GFL Environmental announces second acquisition within a week

GFL Environmental announces second acquisition within a week

GFL Founder Patrick Dovigi spoke with "Waste Today" about its latest acquisition and future activity.


GFL Environmental Inc., Ontario, has announced it will acquire the Soil Safe group of companies, based in Columbia, Maryland, in its second acquisition announcement within the past week. The transaction closed July 5, and financial details were not disclosed.

Patrick Dovigi, GFL’s founder and CEO, told Waste Today that the acquisition added new markets in California. Dovigi says the acquisition is in line with the company’s goal of replicating all its existing services across the continent.

Since its inception in 1989, Soil Safe has recycled more than 30 million tons of non-hazardous petroleum-contaminated soil for beneficial reuse outside of landfills.

"Soil Safe and its management team, led by Mark Smith, are recognized as industry leaders in contaminated soil recycling and the development of inert soil products for beneficial use in sustainable construction and green building applications. GFL is one of the largest processors of contaminated soils in Canada, and our acquisition of Soil Safe is in keeping with our strategy of replicating all of our service offerings in the US," Dovigi says. "Soil Safe's in-house expertise and recycled products complement and extend our existing capabilities as we build our infrastructure business to service our customers' needs across North America. We are excited to welcome Soil Safe and its employees to the GFL team."

At its facilities in New Jersey and Maryland, Soil Safe recycles contaminated soil into an engineered soil product meeting regulatory and end-market specifications that is used in a wide range of applications, including capping material, road base and structural and general fill. Soil Safe's California facility is the largest non-hazardous thermal treatment operation in the state from which it produces a clean recycled soil product for beneficial reuse in both brownfield and greenfield development applications.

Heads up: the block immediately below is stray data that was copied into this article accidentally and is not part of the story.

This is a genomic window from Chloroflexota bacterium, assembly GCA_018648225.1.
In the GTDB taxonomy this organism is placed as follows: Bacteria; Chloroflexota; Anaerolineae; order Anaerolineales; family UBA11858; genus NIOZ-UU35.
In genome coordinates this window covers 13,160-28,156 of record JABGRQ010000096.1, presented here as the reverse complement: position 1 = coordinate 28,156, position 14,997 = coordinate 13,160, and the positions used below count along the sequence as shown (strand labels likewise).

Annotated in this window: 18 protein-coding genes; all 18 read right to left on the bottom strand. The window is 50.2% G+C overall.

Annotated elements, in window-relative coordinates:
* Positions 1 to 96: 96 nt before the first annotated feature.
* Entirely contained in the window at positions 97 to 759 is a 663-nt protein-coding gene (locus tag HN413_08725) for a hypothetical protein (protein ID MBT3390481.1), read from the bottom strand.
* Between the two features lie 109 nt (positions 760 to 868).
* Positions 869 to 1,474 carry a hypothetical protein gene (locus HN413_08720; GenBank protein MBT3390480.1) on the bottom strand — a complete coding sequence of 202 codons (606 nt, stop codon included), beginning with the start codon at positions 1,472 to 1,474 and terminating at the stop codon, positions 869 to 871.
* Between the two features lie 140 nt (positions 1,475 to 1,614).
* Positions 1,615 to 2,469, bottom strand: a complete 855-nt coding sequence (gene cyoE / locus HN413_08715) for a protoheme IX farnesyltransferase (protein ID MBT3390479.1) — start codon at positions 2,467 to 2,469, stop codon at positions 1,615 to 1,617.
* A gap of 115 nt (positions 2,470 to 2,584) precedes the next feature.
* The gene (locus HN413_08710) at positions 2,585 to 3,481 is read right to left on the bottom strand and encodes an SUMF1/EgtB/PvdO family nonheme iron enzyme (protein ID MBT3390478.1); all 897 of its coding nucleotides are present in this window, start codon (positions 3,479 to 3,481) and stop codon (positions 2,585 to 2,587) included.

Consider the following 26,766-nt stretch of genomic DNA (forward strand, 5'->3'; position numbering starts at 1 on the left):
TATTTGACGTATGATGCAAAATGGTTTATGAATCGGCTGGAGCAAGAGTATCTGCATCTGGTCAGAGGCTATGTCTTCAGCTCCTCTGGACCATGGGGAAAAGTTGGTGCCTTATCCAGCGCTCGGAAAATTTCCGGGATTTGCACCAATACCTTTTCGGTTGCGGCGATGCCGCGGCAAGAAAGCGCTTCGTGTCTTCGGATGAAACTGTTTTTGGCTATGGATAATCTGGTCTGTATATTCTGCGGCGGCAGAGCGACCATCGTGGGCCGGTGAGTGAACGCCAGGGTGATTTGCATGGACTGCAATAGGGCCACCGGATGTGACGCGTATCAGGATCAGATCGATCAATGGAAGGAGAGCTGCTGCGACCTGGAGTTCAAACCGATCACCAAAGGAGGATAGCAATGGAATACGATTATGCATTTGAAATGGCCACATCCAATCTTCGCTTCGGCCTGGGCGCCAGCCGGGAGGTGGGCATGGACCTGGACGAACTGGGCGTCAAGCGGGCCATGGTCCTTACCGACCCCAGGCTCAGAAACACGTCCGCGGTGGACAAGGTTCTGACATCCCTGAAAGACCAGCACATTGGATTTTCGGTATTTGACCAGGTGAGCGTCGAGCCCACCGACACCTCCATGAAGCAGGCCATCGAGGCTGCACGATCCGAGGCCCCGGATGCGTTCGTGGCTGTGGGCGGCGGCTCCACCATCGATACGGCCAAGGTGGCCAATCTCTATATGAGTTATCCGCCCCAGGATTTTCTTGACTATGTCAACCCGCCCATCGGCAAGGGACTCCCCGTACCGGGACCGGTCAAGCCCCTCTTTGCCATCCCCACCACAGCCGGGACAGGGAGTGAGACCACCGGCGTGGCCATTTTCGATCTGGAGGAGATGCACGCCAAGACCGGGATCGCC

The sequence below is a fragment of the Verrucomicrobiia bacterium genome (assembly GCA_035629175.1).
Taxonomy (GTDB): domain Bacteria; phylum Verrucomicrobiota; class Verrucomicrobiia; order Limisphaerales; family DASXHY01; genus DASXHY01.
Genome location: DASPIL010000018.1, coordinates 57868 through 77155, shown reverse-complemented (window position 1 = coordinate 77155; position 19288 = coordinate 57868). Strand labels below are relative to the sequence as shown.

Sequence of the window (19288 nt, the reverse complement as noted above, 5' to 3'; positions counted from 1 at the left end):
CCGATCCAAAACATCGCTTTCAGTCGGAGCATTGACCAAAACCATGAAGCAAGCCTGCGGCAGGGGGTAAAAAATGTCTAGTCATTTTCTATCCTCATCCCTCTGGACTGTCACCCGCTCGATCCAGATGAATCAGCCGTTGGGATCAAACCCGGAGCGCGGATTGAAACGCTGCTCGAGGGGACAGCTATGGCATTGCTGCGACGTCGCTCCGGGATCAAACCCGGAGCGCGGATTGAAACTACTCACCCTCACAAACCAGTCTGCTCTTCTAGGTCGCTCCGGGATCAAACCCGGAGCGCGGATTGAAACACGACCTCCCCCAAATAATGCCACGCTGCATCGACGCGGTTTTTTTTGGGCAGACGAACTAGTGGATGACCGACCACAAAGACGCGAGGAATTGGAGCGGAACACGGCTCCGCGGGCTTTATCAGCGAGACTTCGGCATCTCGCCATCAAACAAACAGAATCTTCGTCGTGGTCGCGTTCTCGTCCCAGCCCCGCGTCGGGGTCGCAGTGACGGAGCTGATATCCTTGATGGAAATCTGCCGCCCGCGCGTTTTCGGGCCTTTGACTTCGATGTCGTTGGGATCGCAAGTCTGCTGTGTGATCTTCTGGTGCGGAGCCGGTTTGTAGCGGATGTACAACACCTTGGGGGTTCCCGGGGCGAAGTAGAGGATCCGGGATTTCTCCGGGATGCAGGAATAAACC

The acquisition comes right at the heels of GFL’s acquisition of Toronto-based Canada Fibers Ltd., which the company announced July 5. That transaction is expected to close in the third quarter of 2019.

Dovigi says that acquisition “will create new opportunities to provide integrated collection, sorting, processing and marketing of recyclable materials,” adding to GFL's existing MRF offerings.

Canada Fibers has been an operator of material recovery facilities (MRFs) for the recovery and processing of recyclables for more than 28 years.

Dovigi told Waste Today that the close timing of the acquisitions was coincidental. The purchase of Canada Fibers depended mostly on the commodity market, which has hit record lows since China implemented its National Sword policy.

"We were fortunate to watch what happened with commodities over the past year. It's tougher to buy recycling businesses when commodity values are extremely high," Dovigi says. "On the commodity sales side, we believe it's very close to the bottom."

GFL made waves last year when it merged with the Raleigh, North Carolina-based Waste Industries. The merger, which more than doubled GFL's footprint of operations in North America, was expected to take place over the course of a year. Dovigi says integration is almost complete and has "been a very smooth process with very like-minded teams."

Acquisition activity is likely to continue the second half of the year as GFL pushes forward with a swath of new companies under its belt.

"I think we look at anything that makes sense in any of our existing offerings. It's a complete coincidence that these happened at the same time, but GFL being what it is, we're always looking at ways to be greener," Dovigi says. "I think we'll continue to look at opportunities to be a little bit different and a little bit greener."